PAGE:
Tuesday, 17 September 2013
The Bone Season by Samantha Shannon
Goodreads Summary : It is the year 2059. Several major world cities are under the control of a security force called Scion. Paige Mahoney works in the criminal underworld of Scion London, part of a secret cell known as the Seven Seals. The work she does is unusual: scouting for information by breaking into others’ minds. Paige is a dreamwalker, a rare kind of clairvoyant, and in this world, the voyants commit treason simply by breathing.
But when Paige is captured and arrested, she encounters a power more sinister even than Scion. The voyant prison is a separate city—Oxford, erased from the map two centuries ago and now controlled by a powerful, otherworldly race. These creatures, the Rephaim, value the voyants highly—as soldiers in their army.
Paige is assigned to a Rephaite keeper, Warden, who will be in charge of her care and training. He is her master. Her natural enemy. But if she wants to regain her freedom, Paige will have to learn something of his mind and his own mysterious motives.
The Bone Season introduces a compelling heroine—a young woman learning to harness her powers in a world where everything has been taken from her. It also introduces an extraordinary young writer, with huge ambition and a teeming imagination. Samantha Shannon has created a bold new reality in this riveting debut.
My Rating : 4 of 5 stars
My Thought :
As the most hyped YA novel of 2013, there is no doubt that Samantha Shannon’s novel The Bone Season is a wonderful, ground-breaking debut.
In this debut, we are faced with the familiar setting of a near future dystopian society with some unfamiliar concepts. The author did an excellent job into weaving them altogether and creating a beautifully crafted, richly imaginative novel—a thrill ride of improbable escapade. After surviving the info-dumps on the very first chapter, the story had me absorbed into pages.
The world of Bone Season was a unique itself and intricate in its complexity where magic met sci-fi trickery. The story began in a futuristic London under control of a centralized security force called Scion and follows 19 years old Paige Mahoney, a clairvoyant, one of the rarest of the voyants with the ability to encroach anyone’s mind. And in this realm where physic powers are forbidden, where the voyants commit treason simply by breathing, Paige works for Seven Seal—the underground criminal syndicate. Her talent of dream-walking lies with her connection to the aether, and during her out of body experience she simply stops breathing. Soon after, accidentally killing two guards, she was captured and shipped off to Sheol I— a colony controlled by an otherworldly race called Rephaims (They aren’t angels in traditional sense. They don't have fluffy wings. They are rather frightening, godly-looking creatures who shred yellow/golden blood). There she began training under Arcturus Warden, her stoic Rephaite keeper. From here the story took an interesting turn.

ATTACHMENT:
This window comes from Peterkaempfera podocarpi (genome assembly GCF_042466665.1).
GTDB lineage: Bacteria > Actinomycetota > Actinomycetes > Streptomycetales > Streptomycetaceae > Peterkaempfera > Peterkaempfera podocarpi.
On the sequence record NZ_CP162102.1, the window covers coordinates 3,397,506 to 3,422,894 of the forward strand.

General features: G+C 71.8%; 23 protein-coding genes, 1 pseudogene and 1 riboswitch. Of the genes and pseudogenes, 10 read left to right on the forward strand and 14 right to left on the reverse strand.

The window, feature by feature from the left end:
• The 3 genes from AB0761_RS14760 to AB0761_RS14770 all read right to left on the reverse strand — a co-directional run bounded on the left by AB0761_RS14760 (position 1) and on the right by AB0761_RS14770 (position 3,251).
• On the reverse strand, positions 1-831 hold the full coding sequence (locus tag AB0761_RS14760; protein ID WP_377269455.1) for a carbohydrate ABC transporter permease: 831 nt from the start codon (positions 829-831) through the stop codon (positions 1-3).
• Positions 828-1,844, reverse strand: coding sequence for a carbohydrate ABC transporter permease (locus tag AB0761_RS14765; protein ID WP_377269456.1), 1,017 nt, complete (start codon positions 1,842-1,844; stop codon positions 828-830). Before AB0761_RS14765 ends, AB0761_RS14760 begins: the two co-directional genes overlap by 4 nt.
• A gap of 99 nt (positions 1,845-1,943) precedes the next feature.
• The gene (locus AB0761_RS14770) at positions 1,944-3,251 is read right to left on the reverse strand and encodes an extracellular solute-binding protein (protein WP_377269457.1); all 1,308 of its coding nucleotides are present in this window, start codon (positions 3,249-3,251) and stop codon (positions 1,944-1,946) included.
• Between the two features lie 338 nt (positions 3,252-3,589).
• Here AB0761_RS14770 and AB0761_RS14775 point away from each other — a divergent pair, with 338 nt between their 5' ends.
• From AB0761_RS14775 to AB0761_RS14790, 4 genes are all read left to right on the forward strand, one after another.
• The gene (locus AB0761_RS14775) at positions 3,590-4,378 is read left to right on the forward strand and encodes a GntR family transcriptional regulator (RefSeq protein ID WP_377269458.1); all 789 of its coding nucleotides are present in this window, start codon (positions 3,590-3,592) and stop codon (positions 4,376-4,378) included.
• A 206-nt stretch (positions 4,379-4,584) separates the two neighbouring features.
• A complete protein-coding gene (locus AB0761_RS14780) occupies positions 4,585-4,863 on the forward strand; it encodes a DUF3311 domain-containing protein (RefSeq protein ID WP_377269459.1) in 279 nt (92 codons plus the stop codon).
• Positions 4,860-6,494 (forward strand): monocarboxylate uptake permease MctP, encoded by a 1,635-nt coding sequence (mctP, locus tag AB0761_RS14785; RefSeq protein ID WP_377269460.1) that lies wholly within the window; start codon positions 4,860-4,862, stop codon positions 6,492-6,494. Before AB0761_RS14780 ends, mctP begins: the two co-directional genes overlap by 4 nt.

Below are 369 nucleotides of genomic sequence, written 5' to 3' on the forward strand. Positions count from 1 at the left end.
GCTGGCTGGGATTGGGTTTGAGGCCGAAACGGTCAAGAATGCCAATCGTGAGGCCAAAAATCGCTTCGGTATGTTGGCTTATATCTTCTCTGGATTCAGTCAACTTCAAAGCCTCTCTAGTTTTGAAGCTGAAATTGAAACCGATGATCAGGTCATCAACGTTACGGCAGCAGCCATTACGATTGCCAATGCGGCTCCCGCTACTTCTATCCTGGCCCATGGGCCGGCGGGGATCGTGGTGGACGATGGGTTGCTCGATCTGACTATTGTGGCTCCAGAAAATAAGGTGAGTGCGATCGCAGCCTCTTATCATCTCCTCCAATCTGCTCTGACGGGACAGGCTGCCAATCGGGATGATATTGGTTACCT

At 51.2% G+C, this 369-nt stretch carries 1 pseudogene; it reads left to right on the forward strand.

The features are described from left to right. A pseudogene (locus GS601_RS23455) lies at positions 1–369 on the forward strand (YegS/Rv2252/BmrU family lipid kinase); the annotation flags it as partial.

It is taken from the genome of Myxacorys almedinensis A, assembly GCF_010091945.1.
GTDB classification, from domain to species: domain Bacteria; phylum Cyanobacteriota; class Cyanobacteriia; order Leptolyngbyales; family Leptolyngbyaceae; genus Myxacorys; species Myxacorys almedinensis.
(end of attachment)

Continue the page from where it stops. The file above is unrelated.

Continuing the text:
I really loved Paige as a character, neither too weak nor not too strong that gave her room to grow as an individual. And so was Warden— Mystical behind his brooding demure, we get occasional glimpses of the man inside, who cares for his lowly human protégé. The author put her characters into situation and watching their evolution was the best part of the novel. There was one particular moment I would like to mention, when Paige took stand against oppression even though standing wasn’t easy, where at the same time Warden simply stood silent and watched as his ruthless consort murdered an innocent. Given their circumstance, both the characters acted according to it and such contrast in their behaviour made them distinct from each other.
Talking about the info-dumps which was the biggest weakness of the book, some details were unnecessarily ambiguous,where few other terminologies were unexplained. Providing the glossary was given at end, it was difficult to go through them every time a new term appeared, which according to me slowed down the pace at places.
For the work that has been ironically compared to J.K. Rowling, the weight of expectation was too much to bear, and while The Bone Season was quite successful in satisfying my cravings, it can't be considered as the next Harry Potter Saga. But after the slack-jawed, I’m truly interested to see what happens next.
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